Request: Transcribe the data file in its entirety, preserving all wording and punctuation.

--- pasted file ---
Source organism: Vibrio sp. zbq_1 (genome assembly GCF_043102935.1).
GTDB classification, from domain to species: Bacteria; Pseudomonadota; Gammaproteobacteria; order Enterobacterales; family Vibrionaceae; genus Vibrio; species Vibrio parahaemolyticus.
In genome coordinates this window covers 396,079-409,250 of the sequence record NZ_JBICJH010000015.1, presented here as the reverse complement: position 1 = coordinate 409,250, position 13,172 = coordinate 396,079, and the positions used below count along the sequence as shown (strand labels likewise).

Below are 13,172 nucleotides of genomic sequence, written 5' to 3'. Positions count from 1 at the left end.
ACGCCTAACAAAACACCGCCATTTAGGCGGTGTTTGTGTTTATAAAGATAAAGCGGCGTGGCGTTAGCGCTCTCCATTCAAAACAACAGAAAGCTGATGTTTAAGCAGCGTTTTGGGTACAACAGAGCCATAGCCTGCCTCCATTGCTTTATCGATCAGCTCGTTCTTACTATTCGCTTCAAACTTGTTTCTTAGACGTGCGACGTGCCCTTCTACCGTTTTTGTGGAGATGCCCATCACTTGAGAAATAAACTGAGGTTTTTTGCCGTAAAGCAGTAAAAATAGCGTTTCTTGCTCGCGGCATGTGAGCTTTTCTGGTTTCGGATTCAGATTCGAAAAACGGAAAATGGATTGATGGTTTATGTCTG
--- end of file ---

Source organism: Vibrio sp. zbq_1 (genome assembly GCF_043102935.1).
GTDB classification, from domain to species: Bacteria; Pseudomonadota; Gammaproteobacteria; order Enterobacterales; family Vibrionaceae; genus Vibrio; species Vibrio parahaemolyticus.
In genome coordinates this window covers 396,079-409,250 of the sequence record NZ_JBICJH010000015.1, presented here as the reverse complement: position 1 = coordinate 409,250, position 13,172 = coordinate 396,079, and the positions used below count along the sequence as shown (strand labels likewise).

Below are 13,172 nucleotides of genomic sequence, written 5' to 3'. Positions count from 1 at the left end.
ACGCCTAACAAAACACCGCCATTTAGGCGGTGTTTGTGTTTATAAAGATAAAGCGGCGTGGCGTTAGCGCTCTCCATTCAAAACAACAGAAAGCTGATGTTTAAGCAGCGTTTTGGGTACAACAGAGCCATAGCCTGCCTCCATTGCTTTATCGATCAGCTCGTTCTTACTATTCGCTTCAAACTTGTTTCTTAGACGTGCGACGTGCCCTTCTACCGTTTTTGTGGAGATGCCCATCACTTGAGAAATAAACTGAGGTTTTTTGCCGTAAAGCAGTAAAAATAGCGTTTCTTGCTCGCGGCATGTGAGCTTTTCTGGTTTCGGATTCAGATTCGAAAAACGGAAAATGGATTGATGGTTTATGTCTG